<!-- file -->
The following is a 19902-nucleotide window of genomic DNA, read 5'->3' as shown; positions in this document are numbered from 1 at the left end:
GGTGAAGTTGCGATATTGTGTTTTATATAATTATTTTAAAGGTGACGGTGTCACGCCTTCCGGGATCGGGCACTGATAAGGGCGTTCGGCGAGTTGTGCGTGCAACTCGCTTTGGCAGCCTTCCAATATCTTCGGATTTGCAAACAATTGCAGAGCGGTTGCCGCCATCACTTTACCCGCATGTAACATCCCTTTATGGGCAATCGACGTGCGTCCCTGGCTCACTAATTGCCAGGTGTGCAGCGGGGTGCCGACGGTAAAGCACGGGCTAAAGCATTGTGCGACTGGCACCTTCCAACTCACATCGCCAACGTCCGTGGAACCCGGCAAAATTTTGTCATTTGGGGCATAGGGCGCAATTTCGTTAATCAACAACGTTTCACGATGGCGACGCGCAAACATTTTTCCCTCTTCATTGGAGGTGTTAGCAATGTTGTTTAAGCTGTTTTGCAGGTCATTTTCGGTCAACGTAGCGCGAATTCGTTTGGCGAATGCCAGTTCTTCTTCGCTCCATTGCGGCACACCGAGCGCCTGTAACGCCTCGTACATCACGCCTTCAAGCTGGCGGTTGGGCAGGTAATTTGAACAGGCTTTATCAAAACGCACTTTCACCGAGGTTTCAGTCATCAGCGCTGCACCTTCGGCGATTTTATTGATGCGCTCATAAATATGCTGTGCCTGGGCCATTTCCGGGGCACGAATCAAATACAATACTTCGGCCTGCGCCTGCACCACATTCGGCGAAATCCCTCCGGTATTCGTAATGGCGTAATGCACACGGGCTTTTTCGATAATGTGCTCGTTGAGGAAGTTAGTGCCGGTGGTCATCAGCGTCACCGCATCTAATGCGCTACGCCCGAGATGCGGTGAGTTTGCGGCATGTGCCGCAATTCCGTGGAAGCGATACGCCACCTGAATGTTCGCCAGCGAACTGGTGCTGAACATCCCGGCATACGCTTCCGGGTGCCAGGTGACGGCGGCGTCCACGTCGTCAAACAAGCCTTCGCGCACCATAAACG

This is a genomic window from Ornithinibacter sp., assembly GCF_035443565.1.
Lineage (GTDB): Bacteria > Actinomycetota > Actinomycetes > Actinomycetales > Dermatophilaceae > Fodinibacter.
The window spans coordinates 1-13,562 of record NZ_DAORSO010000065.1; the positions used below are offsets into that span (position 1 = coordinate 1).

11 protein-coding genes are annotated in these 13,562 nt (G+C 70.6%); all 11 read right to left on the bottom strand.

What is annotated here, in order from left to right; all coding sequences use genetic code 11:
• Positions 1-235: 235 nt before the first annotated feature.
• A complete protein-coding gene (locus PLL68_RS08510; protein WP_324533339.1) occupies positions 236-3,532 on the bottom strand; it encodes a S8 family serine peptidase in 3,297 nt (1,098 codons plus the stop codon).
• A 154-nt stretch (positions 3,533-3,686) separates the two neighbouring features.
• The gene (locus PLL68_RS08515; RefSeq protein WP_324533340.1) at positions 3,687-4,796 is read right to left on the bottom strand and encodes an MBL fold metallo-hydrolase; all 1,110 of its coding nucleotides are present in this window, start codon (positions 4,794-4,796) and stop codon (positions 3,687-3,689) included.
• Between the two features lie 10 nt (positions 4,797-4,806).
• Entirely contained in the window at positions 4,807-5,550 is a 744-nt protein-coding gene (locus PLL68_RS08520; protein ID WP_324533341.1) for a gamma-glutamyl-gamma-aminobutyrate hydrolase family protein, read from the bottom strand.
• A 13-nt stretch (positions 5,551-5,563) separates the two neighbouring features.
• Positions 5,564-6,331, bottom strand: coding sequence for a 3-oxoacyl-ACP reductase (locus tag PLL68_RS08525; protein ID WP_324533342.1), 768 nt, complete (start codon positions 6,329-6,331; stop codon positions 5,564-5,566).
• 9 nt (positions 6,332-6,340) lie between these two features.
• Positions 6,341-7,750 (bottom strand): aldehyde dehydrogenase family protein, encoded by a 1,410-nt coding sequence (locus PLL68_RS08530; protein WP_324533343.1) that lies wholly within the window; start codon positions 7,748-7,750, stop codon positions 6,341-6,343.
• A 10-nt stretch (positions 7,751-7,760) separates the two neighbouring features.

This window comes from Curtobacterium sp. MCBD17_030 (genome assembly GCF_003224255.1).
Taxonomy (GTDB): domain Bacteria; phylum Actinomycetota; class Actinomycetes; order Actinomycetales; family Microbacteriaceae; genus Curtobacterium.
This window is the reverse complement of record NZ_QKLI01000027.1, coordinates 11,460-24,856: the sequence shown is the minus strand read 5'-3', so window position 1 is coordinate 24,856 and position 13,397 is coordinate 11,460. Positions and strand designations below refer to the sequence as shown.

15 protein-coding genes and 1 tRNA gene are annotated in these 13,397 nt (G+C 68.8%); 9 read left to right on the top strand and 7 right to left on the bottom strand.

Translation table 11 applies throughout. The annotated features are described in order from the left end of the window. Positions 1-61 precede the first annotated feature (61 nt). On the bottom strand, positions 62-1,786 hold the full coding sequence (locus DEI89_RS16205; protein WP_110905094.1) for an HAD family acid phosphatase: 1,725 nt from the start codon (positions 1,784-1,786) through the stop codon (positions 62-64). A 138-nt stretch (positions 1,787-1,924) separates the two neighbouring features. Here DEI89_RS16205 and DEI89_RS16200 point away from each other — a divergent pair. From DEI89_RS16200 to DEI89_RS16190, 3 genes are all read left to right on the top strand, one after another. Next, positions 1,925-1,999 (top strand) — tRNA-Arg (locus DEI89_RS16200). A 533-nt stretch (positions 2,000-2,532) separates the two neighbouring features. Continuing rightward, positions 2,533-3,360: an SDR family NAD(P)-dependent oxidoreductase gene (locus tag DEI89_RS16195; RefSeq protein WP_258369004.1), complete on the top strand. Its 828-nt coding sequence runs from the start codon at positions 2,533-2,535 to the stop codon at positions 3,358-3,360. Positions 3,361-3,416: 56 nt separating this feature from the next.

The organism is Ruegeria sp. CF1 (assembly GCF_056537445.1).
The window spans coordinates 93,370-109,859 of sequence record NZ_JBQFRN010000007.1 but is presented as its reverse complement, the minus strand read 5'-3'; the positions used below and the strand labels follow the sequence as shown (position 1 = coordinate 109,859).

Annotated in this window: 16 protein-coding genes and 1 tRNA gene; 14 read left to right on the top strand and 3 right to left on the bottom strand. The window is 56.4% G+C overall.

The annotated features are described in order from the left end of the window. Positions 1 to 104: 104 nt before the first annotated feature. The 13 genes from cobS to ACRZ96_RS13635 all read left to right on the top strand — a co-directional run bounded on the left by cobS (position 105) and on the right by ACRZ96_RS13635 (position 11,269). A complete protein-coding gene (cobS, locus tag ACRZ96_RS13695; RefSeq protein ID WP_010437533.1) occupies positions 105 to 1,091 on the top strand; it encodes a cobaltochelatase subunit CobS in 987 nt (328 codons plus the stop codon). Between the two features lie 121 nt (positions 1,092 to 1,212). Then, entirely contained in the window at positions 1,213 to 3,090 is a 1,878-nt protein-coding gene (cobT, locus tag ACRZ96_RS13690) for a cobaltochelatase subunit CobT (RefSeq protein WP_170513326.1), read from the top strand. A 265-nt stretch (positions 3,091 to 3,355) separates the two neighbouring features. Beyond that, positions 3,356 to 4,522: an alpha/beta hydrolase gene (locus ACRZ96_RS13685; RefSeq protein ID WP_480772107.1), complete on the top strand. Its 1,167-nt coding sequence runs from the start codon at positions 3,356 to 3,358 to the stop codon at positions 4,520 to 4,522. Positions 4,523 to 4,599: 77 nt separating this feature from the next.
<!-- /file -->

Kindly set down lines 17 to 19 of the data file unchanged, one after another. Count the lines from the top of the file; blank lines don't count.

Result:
• Positions 6,341-7,750 (bottom strand): aldehyde dehydrogenase family protein, encoded by a 1,410-nt coding sequence (locus PLL68_RS08530; protein WP_324533343.1) that lies wholly within the window; start codon positions 7,748-7,750, stop codon positions 6,341-6,343.
• A 10-nt stretch (positions 7,751-7,760) separates the two neighbouring features.

This window comes from Curtobacterium sp. MCBD17_030 (genome assembly GCF_003224255.1).